Russell Wilson was the first to greet Marshawn Lynch in the end zone early in the fourth quarter.

There, Lynch held out his right hand, resurrecting his signature touchdown celebration — a simple handshake after his 1-yard touchdown run — from his glory days with the Seahawks.

(Rich Boudet / The Seattle Times)

Wilson, it appeared, might have been preparing to hand-off to Lynch again in the game’s final seconds Sunday against the 49ers.

Instead, as Lynch ran in from the sideline and joined the huddle, the Seahawks were called for a delay-of-game penalty, which pushed them back to the San Francisco 5-yard line and effectively ended any chance of giving Beast Mode the ball one more time.

Wilson’s final three passes, in dramatic and controversial fashion, all fell incomplete, and San Francisco held on for a 26-21 victory in a what-the-heck-just-happened finish at CenturyLink Field.

That gave the 49ers the NFC West title and the No. 1 seed in the playoffs.


The Seahawks are the No. 5 seed and will open the playoffs at fourth-seeded Philadelphia next Sunday afternoon.

Lynch, reunited with the Seahawks six days earlier, was playing in his first NFL game in 14 months — “fresh off the couch,” as he put it. He finished with 34 yards rushing on 12 carries.

Coach Pete Carroll indicated that the Seahawks might have preparing to give the ball to Lynch at the 1-yard line with 22 seconds left — before confusion on the sideline and in the huddle prompted the delay-of-game penalty.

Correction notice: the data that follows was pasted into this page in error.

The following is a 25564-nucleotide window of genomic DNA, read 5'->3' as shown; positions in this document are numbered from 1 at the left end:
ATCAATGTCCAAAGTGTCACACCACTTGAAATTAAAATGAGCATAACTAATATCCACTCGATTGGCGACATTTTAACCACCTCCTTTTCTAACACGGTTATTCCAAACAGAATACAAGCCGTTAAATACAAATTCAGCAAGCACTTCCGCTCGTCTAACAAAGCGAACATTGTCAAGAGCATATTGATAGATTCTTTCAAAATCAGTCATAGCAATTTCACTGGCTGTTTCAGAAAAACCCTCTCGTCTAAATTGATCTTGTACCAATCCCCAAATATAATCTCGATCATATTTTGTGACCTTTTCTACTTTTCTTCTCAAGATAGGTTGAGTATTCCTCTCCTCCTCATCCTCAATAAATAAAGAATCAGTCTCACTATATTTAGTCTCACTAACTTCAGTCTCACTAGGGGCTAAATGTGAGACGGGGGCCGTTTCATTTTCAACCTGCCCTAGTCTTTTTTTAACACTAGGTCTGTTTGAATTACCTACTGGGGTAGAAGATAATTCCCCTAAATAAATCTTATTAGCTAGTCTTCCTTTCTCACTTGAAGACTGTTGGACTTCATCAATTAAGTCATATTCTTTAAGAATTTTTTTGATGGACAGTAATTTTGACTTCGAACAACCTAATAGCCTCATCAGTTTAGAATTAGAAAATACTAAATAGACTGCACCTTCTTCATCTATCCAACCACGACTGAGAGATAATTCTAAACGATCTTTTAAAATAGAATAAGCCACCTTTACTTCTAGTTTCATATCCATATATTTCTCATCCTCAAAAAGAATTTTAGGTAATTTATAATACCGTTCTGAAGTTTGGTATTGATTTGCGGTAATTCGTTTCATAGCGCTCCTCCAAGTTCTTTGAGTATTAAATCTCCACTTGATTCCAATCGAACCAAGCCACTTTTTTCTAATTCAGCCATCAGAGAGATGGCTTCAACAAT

“You’ll never know,” he said.

Wouldn’t it have been a storybook ending, though?

“Yes, it would have been,” Carroll said. “It was pretty storybook as it was.”

Lynch received a loud ovation during pregame introductions, when he jogged out of the tunnel with fellow running backs Robert Turbin and Travis Homer.

The crowd reached a crescendo in the third quarter when Lynch had his best run of the day, a 15-yard burst into the open field. That helped set up the Seahawks’ first touchdown of the day a few plays later, a Wilson touchdown pass to Tyler Lockett in the back of the end zone.


“Straight love. Straight up,” Lynch said of the reception from the fans. “They made your boy feel right at home. That’s some solid (stuff).”

The crowd was on its feet again early in the fourth quarter when Lynch leaped over the pile at the goal line to score the 1-yard touchdown at the 9:55 mark of the fourth quarter.

That got the Seahawks within 19-14.

“Just to see Marshawn dive into the end zone there, that was awesome,” Wilson said. “To have Beast Mode back, he made some amazing runs. Just the excitement when he came into the game, it was just like old times. It just felt right, him being back there.”

It was Lynch’s first rushing TD for the Seahawks since Nov. 15, 2015.

“It felt good,” Lynch said. “But at the end of the day, you know, I play to win.”

Just as impressive for the Seahawks was the emergence of Homer, the rookie sixth-round pick who in his first career start had 62 yards on 10 carries. Homer looked spry, and he certainly didn’t shy away from contact.

Homer also had five receptions for 30 yards, including a third-down, dump-down catch to pick up a key first down on the first scoring drive.

“Oh, he did great,” Carroll said. “He played great tonight. He was so aggressive. What a tough kid he is. That’s all he’s ever shown us. He just did what he always does. I thought he looked great tonight.”